Sometimes the nickname just fits.

And such is certainly the case with John Ramirez.

The briefest encounter with the cocksure super flyweight – who’d already lived in two countries, mastered two languages, and excelled in two sports before he’d ever laced on gloves – leaves a person forcibly struck by a straightforward manner and an unshakeable self-belief.

Cram a heavyweight capacity for combative give and take into a compact 5-foot-4 frame and you’ve got yourself a guy who’s about as “Scrappy” as they come.

“I knew I was athletic and gifted at a young age,” Ramirez, still just 26, told Boxing Scene. 

“I grew up playing with older kids because the games – soccer and football – were more serious and more competitive. I was born with confidence. 

“But what fueled my confidence even more was being the underdog and proving to everyone that I was the best player on the team, which I ended up doing and ended up gaining everyone’s respect.”

He was born in California but moved to Honduras with his father and attended school there through fourth grade, while playing soccer on a level that projected toward national team consideration.

Instead, he moved back to Los Angeles and developed a love for American football, initially starring as a running back for Lincoln High School and then playing a season at Los Angeles Valley College.

From there, Ramirez shifted gears and turned to boxing, heading to Freddie Roach’s Wild Card Gym as a 20-year-old and ultimately having 25 amateur bouts before going pro a week before Christmas 2020.

He won by first-round stoppage and strung together seven more wins in 2021 – six by KO – before a transformative 2022 that included a first-round erasure of once-beaten Jan Salvatierra.

The bout ended when a Ramirez right hand drove his foe under the ropes to the floor and into a group of ringside photographers. Salvatierra got back into the ring but was counted out at 2:25, giving Ramirez the WBA’s vacant North American title and spiking his world ranking to No. 2 at 115.

He’ll try to maintain the momentum on February 23 at the Fantasy Springs Resort Casino in Indio, where a 10-rounder against Luis Padilla will top a Golden Boy Fight Night card that’ll stream live on DAZN.

“He’s Mexican, he’s 22 years old and he’s in my way,” Ramirez said. “Therefore I must take him out.”

Another win could mean a title shot against WBA champ Joshua Franco by year’s end.

But if you think that’s got him unnerved as the fight approaches, think again.

“There’s no pressure,” he said. “Zero pressure. I chose this life.

“I feel hungry and motivated. I will continue doing what I’ve been doing and that’s staying focused, making statements and improving my craft. There’s no stress. No thinking about the opponent. We have game planned. Now it is all about having fun.”

Ramirez was close to 160 pounds during his football days but hasn’t weighed in beyond 120 pounds in the ring. In fact, he was a career-low 114 against Salvatierra last May and will be called upon to make 115 again for the Padilla fight next weekend.

Sounds like a rough ride for a guy who walks around at 130.

But again, the confidence is quick and perpetual.

“Two weeks out and everything is on track,” he said.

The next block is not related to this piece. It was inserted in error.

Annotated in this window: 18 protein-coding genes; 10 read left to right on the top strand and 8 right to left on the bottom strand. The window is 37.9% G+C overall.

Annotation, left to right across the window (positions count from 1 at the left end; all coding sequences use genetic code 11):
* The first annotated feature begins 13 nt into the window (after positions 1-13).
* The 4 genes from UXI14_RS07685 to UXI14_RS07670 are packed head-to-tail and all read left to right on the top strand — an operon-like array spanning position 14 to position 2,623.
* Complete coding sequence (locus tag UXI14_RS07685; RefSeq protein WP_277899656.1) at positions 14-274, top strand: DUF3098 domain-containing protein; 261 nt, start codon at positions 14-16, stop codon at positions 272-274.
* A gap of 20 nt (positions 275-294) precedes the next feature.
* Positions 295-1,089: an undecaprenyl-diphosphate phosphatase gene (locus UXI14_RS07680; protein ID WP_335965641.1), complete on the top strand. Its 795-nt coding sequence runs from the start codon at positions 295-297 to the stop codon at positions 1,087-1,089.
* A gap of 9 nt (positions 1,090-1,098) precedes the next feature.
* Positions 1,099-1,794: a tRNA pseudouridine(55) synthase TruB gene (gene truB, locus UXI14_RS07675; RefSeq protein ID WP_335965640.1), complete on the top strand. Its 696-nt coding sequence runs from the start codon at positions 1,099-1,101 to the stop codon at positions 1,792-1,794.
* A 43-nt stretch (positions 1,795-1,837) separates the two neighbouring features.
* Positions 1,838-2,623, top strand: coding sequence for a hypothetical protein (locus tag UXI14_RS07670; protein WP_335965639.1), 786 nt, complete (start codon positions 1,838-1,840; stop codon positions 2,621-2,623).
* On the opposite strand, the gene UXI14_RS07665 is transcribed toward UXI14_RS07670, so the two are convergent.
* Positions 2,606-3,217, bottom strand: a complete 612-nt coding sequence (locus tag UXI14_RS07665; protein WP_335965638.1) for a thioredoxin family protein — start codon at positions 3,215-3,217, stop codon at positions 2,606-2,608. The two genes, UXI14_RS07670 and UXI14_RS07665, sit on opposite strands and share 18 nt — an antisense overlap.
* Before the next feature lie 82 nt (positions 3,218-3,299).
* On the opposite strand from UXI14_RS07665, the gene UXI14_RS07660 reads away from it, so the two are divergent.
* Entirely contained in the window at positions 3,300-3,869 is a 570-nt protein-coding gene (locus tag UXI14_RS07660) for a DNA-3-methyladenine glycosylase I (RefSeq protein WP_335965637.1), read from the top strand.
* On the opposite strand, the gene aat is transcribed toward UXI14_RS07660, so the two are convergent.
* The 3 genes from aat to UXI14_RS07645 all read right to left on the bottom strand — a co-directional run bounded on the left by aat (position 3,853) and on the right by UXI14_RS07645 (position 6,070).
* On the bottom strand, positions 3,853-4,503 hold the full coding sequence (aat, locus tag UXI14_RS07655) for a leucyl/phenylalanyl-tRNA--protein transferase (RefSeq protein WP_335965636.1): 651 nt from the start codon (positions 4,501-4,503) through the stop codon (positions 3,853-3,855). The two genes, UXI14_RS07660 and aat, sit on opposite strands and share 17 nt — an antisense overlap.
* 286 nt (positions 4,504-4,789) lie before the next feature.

“Last week I cut about five to eight pounds and I go to bed at peace the night before weigh-ins.”

It’ll be Ramirez’s fourth fight under the Golden Boy banner and the promotional giant’s president, Eric Gomez, suggested he has certifiable high-stakes potential.

“He’s a very smart fighter,” Gomez told Ring Magazine. “He’s aggressive but smart. He’s just very talented. (He is] personable and has got charisma. The kid has superstar written all over him. Just the way he carries himself, how hard he works and trains. He’s an overall great athlete.”

Not surprisingly, Ramirez agrees.

He’s fought just 35 rounds across his 10 bouts, has never gone beyond six rounds with any opponent and has registered six of his eight KO wins in three rounds or less.

Only Mexican southpaw Fernando Curiel Nolasco and journeyman Roberto Pucheta – who arrived with a dubious combined record of 17-49-3 with 10 KO losses – heard a final bell after six rounds, though they only won four of a possible 36 rounds across six scorecards.

“The moment has been created,” Ramirez said. “I’ve visualized sequences and scenarios. I am prepared for whatever. I made up my mind that I wanted to box from the jump. I followed my instincts and vision. My advantage is my athleticism, good decision making and an understanding of the art.”

And between now and fight night, his focus. 

“The final week is all about cutting weight and taking care of the body and staying sharp,” he said. “The hard work is already done.” 

* * * * * * * * * *  

This week’s title-fight schedule: 



WBA featherweight title – Nottingham, United Kingdom 

Leigh Wood (champion/No. 6 IWBR) vs. Mauricio Lara (No. 10 WBA/No. 3 IWBR) 

Wood (26-2, 16 KO): Second title defense; Elevated to top-tier WBA champ in December 

Lara (25-2, 18 KO): First title fight; Fourth fight outside of Mexico (3-0-1, 3 KO) 

Fitzbitz says: Wood was the belt cartel’s second fiddle prior to Leo Santa Cruz’s exit. So while he’s got the hardware, he’s not got Lara’s street cred. The unbeaten streak continues. Lara by decision (90/10) 

Last week's picks: 1-0 (WIN: Foster) 

2023 picks record: 4-1 (80.0 percent) 

Overall picks record: 1,254-409 (75.4 percent) 

NOTE: Fights previewed are only those involving a sanctioning body's full-fledged title-holder – no interim, diamond, silver, etc. Fights for WBA "world championships" are only included if no "super champion" exists in the weight class. 

Lyle Fitzsimmons has covered professional boxing since 1995 and written a weekly column for Boxing Scene since 2008. He is a full voting member of the Boxing Writers Association of America. Reach him at or follow him on Twitter – @fitzbitz.